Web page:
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CAEPS: Continuous Arbitrary Electrical Pulse Shaping

CAEPS is a joint project with Dr. Jonathan Zuegel's Laser Technology Development Group at the Laboratory for Laser Energetics (LLE). In this project, we investigate new methods to adaptively generate and/or shape nanosecond electrical pulses with picosecond time resolution and good dynamic range. The developed prototype will be used for pulse shaping in OMEGA Laser System at LLE. The technologies will also be applied in wideband communications, radar, high-speed instrumentation, and other ultrafast pulse systems. This project is part of our research efforts on adaptive wideband circuits.

Pulse Shaping in OMEGA

OMEGA (Fig.1) at LLE is one of the most powerful and highest energy lasers in the world. It is a 60-beam pulsed ultraviolet (UV) neodymium glass laser. Its 60 laser beams focus up to 40 kilojoule of optical energy onto a target that measures less than 1 millimeter in diameter in approximately 1 nanosecond, which corresponds to about 40 terawatts in terms of power. OMEGA provides a unique capability to conduct inertial-confinement, direct-drive, laser-induced fusion experiments and other basic physics experiments in support of the National Inertial Confinement Fusion (ICF) program. The ultimate goal of LLE experimental program on OMEGA is to achieve controlled nuclear fusion, which will provide a safe, clean, and virtually unlimited source of energy. OMEGA is also used to develop new materials and laser technologies, and other advanced technologies related to high-energy-density phenomena.



Fig.1 OMEGA laser system at LLE.
 

Based on fusion experiment requirements, OMEGA needs to generate optical pulses with various temporal pulse shapes. This is done by inserting an electric-optical modulator in the laser system, and applying a shaped electrical pulse to modulate the optical pulse, as shown in Fig.2. The electrical pulse is generated by a pulse generator with a fixed pulse shape, and then changed to the specified pulse shape by a pulse shaping circuit. The shaped electrical pulse needs 50-ps time resolution and 20-dB dynamic range. The pulse shape is usually different from shot to shot, and hence it is highly desirable that the pulse shaping circuit can be reconfigured adaptively.



Fig.2 Pulse shaping in OMEGA.
 

Currently, pulse shaping in OMEGA is implemented as an aperture-coupled stripline (ACSL) module, shown in Fig.3. There are two transmission lines (specifically, striplines) in this module, one for the input pulse, and the other for the output. Both are terminated at one end. There is an opening (aperture) at the middle ground layer. When the input pulse propagates along the input line, it is coupled to the output line through the aperture. The aperture width determines the coupling strength, and its length corresponds to the output pulse duration. By designing the geometry of the coupling aperture, a specific electrical pulse shape can be generated [1].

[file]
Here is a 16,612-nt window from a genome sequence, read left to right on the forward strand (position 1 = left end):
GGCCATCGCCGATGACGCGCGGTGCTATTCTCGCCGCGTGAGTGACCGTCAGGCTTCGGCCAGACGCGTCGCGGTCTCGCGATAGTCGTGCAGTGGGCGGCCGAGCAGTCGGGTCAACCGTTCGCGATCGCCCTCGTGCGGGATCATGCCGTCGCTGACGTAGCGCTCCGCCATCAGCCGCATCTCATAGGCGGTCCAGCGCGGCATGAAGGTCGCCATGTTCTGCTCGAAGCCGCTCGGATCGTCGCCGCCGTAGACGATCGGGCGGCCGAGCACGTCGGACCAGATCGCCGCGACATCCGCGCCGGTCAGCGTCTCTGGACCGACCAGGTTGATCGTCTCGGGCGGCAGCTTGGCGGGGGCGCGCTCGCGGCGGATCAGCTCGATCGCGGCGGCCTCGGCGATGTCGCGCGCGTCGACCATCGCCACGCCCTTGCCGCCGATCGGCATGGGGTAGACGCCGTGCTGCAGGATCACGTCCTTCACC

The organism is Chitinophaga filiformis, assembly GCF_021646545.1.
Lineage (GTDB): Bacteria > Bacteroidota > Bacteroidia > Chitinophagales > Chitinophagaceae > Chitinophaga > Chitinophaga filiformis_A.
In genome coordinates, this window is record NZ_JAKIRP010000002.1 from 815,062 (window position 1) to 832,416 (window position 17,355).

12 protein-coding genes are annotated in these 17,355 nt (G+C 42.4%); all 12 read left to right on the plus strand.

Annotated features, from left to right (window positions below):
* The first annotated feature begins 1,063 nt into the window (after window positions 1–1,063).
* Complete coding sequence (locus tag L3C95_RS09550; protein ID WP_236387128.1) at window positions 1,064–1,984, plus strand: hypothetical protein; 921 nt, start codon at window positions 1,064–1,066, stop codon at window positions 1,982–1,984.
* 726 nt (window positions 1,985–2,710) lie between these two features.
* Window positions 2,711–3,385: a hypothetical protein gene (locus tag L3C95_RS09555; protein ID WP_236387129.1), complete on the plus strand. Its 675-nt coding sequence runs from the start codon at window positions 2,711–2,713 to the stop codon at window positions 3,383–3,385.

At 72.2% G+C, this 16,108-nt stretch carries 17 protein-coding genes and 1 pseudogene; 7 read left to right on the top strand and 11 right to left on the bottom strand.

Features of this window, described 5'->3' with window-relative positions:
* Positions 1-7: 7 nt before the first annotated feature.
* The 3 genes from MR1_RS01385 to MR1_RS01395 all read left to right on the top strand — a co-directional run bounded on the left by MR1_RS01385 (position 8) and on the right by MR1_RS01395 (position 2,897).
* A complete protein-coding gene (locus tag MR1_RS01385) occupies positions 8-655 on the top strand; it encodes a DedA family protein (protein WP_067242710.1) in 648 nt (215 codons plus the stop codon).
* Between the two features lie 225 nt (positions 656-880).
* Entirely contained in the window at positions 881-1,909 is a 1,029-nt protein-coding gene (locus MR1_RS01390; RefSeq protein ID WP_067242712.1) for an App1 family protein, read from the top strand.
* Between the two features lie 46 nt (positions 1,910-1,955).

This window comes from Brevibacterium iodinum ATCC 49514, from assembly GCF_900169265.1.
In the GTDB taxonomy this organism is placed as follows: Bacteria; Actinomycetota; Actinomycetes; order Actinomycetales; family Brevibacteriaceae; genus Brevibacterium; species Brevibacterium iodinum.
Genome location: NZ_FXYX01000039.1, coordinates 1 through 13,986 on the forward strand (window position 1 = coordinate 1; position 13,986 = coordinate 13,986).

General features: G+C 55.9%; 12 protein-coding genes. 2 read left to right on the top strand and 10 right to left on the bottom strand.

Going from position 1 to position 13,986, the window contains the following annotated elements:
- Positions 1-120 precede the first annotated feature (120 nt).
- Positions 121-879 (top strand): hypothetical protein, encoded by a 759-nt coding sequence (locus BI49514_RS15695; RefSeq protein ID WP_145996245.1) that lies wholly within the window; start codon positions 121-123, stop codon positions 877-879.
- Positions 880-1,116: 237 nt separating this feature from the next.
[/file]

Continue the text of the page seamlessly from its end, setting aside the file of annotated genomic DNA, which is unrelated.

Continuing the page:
Fig.3 Current ACSL pulse shaping in OMEGA.
 

There are several limitations of an ACSL module. First, the module is implemented as an assembly of multiple printed circuit boards (PCB), and hence the mechanical tolerance in PCB fabrication and assembling limits the pulse shape precision, particularly its dynamic range. Second, a unique aperture design is required for each desired pulse shape and energy, which results in a significant overhead in design, fabrication, testing, and storage of ACSL modules. Most importantly, an ACSL module cannot be reconfigured once manufactured, and hence it is difficult to change the pulse shape in near real-time. In order to address these problems, active-controlled coupling is needed. This leads to the idea of using a distributed transversal filters (DTF) for reconfigurable electrical pulse shaping.

Distributed Transversal Filters

Distributed circuits such as traveling-wave amplifiers are widely used as microwave monolithic integrated circuits (MMIC) because of their unique wideband characteristics [2]. Fig.4 shows an integrated transversal filter using a distributed architecture [3-5]. It can be viewed as a traveling-wave amplifier with the output taking from the reverse direction. The input signal travels along the input transmission lines (gate-line), and is tapped by each gain stage in sequence (from left to right in Fig.4). The tapped signal is amplified by each gain cell by a gain proportional to the filter coefficient, and the output signals from all cells are power-combined on the output transmission lines (drain-line). The loaded transmission lines act as delay elements.